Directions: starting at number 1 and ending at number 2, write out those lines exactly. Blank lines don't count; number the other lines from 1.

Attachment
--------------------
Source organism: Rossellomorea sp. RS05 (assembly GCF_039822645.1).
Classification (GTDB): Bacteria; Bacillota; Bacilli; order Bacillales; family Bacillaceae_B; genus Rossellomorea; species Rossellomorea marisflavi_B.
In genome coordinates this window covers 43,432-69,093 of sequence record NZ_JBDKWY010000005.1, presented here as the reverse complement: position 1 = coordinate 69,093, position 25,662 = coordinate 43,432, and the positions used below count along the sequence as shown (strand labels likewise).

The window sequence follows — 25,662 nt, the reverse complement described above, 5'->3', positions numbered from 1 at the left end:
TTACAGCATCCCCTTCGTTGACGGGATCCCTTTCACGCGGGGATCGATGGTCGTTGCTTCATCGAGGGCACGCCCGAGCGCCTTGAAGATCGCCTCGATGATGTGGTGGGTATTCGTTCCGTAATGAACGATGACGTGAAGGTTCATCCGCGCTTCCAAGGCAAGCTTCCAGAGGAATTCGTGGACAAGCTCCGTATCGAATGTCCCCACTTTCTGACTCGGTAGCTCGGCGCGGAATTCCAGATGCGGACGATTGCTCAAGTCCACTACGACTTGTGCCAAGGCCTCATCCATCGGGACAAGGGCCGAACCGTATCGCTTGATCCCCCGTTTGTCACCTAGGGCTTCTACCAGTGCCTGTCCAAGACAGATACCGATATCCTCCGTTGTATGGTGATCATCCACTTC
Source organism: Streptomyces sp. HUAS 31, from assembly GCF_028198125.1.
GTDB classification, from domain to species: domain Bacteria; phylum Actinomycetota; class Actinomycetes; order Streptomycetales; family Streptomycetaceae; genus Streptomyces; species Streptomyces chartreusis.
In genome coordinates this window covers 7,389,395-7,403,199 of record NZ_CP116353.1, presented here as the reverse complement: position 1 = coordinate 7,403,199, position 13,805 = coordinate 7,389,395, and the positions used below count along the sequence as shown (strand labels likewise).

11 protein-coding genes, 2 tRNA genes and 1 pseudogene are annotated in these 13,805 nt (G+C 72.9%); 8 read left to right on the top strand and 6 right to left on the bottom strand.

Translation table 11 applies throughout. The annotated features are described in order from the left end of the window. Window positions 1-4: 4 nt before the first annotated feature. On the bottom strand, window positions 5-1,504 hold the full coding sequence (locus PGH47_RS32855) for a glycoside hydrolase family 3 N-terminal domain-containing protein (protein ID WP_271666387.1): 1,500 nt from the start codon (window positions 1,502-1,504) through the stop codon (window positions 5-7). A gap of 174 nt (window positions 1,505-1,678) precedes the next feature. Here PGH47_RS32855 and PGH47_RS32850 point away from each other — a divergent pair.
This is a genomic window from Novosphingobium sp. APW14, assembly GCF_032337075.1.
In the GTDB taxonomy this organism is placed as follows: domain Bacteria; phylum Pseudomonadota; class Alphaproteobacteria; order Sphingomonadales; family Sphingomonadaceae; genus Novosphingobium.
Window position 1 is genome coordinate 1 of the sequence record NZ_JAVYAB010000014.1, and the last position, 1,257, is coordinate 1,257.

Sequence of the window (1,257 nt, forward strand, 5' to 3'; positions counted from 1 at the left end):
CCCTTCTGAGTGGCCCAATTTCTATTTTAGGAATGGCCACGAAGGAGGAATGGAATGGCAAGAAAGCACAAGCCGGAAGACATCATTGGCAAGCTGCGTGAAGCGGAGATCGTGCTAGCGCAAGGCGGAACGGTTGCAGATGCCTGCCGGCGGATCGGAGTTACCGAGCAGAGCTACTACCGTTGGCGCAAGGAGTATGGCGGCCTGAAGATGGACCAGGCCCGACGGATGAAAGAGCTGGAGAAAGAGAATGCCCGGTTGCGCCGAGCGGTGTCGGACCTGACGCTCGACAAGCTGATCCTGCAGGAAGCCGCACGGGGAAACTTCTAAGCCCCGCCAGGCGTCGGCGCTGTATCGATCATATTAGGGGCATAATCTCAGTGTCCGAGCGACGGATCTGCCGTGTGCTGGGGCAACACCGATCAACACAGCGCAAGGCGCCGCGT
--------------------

Source organism: Rossellomorea sp. RS05 (assembly GCF_039822645.1).
Classification (GTDB): Bacteria; Bacillota; Bacilli; order Bacillales; family Bacillaceae_B; genus Rossellomorea; species Rossellomorea marisflavi_B.